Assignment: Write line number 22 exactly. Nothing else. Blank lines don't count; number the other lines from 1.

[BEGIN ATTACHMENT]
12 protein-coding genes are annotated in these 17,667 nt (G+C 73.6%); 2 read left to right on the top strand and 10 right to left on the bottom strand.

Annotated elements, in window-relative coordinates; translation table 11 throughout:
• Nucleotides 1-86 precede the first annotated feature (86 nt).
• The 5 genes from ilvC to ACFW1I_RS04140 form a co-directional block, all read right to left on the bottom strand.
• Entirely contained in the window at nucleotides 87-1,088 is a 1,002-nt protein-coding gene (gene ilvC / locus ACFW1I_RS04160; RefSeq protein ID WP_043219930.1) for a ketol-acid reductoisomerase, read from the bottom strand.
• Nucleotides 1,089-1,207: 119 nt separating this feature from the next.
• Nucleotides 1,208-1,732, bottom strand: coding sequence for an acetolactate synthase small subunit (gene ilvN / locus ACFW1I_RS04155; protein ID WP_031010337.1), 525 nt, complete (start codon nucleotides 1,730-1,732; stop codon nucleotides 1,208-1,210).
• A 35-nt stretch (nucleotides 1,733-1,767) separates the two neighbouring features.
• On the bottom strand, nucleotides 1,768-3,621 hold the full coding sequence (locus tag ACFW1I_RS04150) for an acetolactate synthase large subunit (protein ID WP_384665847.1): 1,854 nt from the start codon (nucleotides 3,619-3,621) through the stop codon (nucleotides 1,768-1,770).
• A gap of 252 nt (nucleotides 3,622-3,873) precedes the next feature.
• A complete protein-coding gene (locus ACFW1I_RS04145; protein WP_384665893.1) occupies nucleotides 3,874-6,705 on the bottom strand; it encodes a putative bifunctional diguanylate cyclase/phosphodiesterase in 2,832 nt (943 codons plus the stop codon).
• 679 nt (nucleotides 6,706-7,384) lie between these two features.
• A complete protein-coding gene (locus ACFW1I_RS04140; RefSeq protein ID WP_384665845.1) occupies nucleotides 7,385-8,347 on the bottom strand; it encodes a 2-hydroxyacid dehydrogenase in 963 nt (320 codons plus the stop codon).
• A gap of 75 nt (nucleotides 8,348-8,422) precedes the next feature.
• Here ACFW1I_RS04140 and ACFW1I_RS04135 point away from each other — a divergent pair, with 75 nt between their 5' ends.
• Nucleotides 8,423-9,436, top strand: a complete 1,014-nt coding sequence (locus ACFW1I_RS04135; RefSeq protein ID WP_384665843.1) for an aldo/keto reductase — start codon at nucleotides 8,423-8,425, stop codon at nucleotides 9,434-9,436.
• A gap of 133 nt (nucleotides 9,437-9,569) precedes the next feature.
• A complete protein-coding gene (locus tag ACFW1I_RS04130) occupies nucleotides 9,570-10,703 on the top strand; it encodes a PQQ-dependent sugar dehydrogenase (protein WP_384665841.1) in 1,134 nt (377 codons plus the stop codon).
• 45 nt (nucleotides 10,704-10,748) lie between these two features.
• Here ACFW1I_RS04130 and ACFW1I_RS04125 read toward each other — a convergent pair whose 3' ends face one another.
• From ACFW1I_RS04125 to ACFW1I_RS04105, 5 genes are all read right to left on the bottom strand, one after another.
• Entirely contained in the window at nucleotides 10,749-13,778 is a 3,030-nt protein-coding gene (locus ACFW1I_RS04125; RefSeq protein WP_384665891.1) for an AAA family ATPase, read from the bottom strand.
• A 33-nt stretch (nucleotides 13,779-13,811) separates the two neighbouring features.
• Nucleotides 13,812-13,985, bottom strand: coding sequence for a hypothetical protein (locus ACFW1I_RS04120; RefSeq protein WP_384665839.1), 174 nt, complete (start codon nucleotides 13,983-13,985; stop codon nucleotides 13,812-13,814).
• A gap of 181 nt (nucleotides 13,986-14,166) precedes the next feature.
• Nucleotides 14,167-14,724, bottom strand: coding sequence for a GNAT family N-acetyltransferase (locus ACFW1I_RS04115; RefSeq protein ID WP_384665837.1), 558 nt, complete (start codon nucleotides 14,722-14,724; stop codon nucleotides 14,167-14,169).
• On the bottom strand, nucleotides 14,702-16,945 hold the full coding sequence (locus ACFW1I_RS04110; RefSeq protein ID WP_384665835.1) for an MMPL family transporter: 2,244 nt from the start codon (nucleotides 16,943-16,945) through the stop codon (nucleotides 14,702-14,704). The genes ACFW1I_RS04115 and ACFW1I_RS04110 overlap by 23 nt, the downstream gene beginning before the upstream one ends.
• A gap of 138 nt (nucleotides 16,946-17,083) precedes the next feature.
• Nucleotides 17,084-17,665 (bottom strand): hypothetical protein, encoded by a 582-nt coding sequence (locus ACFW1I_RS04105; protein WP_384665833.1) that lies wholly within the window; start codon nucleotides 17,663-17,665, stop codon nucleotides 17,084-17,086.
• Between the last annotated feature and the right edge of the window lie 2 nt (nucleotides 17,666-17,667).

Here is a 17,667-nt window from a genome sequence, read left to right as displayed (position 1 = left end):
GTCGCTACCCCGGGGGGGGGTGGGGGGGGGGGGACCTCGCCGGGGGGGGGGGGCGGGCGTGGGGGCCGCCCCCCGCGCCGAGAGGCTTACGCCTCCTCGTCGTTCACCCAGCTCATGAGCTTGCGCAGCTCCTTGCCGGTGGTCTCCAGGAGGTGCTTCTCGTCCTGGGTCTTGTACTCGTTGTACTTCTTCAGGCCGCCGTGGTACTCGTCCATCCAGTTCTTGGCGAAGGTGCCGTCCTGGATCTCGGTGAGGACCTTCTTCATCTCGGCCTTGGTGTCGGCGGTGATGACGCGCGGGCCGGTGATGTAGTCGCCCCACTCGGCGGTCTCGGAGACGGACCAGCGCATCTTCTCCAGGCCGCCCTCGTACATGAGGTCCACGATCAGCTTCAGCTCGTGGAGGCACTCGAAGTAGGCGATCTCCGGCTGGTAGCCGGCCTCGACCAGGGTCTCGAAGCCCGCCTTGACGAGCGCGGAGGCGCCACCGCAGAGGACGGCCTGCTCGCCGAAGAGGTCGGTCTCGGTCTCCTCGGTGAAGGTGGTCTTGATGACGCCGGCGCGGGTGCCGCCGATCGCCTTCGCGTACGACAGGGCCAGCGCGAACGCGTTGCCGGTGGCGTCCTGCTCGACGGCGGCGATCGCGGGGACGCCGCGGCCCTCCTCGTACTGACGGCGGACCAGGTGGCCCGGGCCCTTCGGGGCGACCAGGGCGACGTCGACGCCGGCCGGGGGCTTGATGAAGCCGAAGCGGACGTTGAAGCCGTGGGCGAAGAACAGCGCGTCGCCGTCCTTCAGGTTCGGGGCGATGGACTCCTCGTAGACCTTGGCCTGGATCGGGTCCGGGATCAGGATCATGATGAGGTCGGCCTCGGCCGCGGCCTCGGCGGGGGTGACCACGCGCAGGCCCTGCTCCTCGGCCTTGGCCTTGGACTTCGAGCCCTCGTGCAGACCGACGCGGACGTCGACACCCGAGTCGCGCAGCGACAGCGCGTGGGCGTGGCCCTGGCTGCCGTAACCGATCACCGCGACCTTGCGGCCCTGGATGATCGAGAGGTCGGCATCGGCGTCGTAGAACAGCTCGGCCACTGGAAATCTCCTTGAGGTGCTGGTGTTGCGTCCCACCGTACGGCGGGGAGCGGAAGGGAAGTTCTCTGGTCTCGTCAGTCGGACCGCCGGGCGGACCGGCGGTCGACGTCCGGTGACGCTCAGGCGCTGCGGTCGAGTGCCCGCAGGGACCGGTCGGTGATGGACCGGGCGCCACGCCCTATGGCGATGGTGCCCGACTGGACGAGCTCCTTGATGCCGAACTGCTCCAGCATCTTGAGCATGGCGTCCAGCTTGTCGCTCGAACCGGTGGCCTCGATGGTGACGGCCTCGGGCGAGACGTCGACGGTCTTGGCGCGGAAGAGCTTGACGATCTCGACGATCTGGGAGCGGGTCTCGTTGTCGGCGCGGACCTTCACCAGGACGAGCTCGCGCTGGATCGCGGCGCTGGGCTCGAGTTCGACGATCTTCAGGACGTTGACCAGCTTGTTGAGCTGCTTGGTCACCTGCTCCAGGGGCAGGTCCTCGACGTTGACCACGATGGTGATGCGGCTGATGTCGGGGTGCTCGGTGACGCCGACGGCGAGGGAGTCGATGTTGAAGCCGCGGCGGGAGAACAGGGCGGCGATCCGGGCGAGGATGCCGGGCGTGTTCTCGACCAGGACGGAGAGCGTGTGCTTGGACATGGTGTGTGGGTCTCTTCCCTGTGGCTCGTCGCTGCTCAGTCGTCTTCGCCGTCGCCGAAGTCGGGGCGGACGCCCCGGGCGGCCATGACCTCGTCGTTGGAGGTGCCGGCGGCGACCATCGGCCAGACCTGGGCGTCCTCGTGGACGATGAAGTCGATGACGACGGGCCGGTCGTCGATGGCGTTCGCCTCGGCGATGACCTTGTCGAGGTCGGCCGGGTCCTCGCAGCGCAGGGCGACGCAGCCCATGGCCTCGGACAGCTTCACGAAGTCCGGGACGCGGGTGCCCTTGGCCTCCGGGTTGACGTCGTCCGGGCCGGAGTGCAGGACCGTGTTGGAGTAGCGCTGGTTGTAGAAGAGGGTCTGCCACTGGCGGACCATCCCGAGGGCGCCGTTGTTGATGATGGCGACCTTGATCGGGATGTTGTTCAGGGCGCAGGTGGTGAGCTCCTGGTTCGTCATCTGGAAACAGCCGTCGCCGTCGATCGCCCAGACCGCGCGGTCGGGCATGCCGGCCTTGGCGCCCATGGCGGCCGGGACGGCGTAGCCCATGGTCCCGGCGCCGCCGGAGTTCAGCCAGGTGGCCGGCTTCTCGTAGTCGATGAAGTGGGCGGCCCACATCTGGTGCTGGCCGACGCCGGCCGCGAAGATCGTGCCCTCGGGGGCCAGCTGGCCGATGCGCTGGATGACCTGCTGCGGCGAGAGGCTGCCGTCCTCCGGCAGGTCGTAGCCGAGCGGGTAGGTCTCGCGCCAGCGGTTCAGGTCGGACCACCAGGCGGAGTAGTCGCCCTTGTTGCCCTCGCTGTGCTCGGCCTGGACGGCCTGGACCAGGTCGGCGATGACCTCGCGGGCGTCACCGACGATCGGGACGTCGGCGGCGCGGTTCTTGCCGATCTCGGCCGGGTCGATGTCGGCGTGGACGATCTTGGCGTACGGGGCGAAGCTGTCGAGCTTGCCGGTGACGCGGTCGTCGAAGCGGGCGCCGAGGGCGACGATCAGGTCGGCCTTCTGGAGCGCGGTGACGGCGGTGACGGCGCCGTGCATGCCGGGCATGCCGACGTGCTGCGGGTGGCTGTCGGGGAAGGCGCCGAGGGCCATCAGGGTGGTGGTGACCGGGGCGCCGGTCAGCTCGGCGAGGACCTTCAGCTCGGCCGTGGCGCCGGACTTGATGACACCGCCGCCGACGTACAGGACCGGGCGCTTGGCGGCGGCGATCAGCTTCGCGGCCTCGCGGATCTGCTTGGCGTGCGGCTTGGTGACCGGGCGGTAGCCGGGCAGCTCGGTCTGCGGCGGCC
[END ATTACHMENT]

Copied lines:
• Entirely contained in the window at nucleotides 10,749-13,778 is a 3,030-nt protein-coding gene (locus ACFW1I_RS04125; RefSeq protein WP_384665891.1) for an AAA family ATPase, read from the bottom strand.